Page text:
As the new year begins, many of us find ourselves reflecting on the past year. I’m not one to make new year’s resolutions, but I am one to reflect. 2009 was a hard year and I am optimistic that 2010 will be much better. I struggled with depression last year in degrees that I have not dealt with since I left my physically, emotionally, and verbally abusive marriage in 2000. I saw myself as worthless and wondered why, instead of being the “miracle” that survived my health, I didn’t just die. I felt that my children didn’t really need me, nor did my job, nor anyone nor anything for that matter. I am not writing in hopes of getting your sympathy, I don’t want it. My life is what it is, the past, the present the future. I strongly believe that all things happen for a reason although we often do not know what that reason is. I write because writing is healing and I am healing.
I could tell you of all of the ups and downs of the past year, the trials, the tribulations, but in the end, it does not matter. What matters is that we survived it. I found myself feeling thankful during this Christmas season. Money is tight, I have hospital bills that I can not pay, collectors calling, most of the gifts that I gave this year were used and did not cost me anything, yet they looked new and my son did not know the difference. I have a home, I have heat, I have a steady job, and I have family and friends that have blessed me. One of these days, I might be able to fully trust those in my life and lean on them as I once did. I wonder why it is that once trust has been broken, it is so hard to re-establish. I am hard pressed to name two people in my life that I fully trust and I find that to be a sad thing. There is no reason for me not to trust others in my life, they have done nothing to cause the lack of trust that I suffer from and I know that, yet I still am unable to trust them. I wait for the day that they will sabotage our friendship and I know this is a pathetic truth. I also know why my trust issues run so deep and where they stem from. Perhaps that is a good thing, but sadly, it makes no difference.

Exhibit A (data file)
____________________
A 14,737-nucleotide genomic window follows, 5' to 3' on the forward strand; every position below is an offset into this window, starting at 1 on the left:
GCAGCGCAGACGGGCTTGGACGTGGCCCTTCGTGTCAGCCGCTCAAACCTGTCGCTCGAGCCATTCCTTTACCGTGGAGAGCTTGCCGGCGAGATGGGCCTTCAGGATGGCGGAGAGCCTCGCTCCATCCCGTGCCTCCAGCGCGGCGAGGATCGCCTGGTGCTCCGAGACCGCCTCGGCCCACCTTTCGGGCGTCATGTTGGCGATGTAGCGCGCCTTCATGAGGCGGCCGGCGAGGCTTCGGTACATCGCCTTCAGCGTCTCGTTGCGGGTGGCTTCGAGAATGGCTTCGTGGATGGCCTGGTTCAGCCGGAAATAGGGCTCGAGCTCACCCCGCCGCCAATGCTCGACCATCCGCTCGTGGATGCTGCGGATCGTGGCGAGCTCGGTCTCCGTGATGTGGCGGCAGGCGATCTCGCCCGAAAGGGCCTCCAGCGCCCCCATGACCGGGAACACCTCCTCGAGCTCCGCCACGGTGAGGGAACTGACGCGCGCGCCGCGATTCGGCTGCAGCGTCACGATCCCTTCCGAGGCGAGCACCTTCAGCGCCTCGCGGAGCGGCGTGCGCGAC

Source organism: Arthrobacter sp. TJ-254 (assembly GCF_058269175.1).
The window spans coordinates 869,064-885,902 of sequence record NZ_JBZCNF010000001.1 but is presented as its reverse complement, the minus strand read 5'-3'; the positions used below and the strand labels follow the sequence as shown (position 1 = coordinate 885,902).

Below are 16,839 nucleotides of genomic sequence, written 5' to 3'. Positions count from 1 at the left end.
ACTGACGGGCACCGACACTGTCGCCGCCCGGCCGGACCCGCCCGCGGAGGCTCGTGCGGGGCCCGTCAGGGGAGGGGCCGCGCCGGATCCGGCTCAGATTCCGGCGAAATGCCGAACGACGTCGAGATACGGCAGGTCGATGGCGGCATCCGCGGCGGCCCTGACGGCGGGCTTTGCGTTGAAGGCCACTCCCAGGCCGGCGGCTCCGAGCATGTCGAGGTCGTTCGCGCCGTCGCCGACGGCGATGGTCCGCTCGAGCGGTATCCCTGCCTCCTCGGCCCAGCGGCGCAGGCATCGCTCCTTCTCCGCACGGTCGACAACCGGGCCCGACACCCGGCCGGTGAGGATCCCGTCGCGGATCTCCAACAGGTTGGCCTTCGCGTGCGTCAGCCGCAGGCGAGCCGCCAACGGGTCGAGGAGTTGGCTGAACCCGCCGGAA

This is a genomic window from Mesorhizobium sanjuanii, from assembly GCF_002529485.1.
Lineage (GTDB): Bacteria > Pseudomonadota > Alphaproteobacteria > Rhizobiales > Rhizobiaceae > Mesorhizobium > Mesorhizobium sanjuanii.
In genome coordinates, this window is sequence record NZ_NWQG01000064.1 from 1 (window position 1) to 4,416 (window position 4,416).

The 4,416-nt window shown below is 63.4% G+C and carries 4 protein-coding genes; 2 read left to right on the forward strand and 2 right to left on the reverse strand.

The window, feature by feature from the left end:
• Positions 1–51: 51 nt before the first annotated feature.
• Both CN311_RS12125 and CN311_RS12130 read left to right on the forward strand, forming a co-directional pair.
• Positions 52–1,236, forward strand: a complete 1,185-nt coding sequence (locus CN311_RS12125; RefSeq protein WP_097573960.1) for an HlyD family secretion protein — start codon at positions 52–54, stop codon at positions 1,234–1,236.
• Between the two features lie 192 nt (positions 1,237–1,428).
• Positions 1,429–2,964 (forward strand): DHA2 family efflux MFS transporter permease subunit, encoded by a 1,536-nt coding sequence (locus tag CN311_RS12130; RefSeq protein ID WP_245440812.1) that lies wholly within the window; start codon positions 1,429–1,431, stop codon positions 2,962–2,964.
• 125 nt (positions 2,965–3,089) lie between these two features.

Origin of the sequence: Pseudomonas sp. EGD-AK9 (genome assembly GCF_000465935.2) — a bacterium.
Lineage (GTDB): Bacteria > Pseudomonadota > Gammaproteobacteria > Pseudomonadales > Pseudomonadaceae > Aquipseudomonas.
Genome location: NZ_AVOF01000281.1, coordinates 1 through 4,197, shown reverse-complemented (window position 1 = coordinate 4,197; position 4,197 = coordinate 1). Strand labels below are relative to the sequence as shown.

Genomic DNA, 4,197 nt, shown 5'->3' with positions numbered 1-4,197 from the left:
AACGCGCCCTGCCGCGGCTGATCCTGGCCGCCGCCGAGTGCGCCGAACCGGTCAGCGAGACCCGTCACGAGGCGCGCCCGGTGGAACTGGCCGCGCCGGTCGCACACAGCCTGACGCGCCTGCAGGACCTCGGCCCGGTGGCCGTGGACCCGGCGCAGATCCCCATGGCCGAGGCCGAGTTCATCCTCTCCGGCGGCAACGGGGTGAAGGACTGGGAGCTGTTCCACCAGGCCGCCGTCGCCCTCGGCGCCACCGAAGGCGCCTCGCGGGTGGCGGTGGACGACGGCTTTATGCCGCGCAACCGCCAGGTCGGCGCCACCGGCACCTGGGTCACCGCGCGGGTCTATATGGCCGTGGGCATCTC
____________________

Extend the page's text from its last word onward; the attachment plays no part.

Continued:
My motto in life has become, “Fake it until you make it.” I’ve told a few people this and they look at me with a puzzled, quizzical smile upon their face. I don’t think they know whether or I am jesting or being genuine. I am genuine. I find that I have “faked” it through most of my life. I’ve put on that mask to disguise the real me. The mask that smiles, is optimistic and generally finds the good in things. The real me is cynical, doubtful, and constantly waiting for the bad to happen. I do love to smile, laugh and joke around, so one of these days I hope that the “fake it me” becomes the real me. I guess she’s in there under all of the baggage.
I did not mean for this post to be a negative one, just a reflective one. If you have made it this far, thanks for “listening”. Here’s to a year of healing!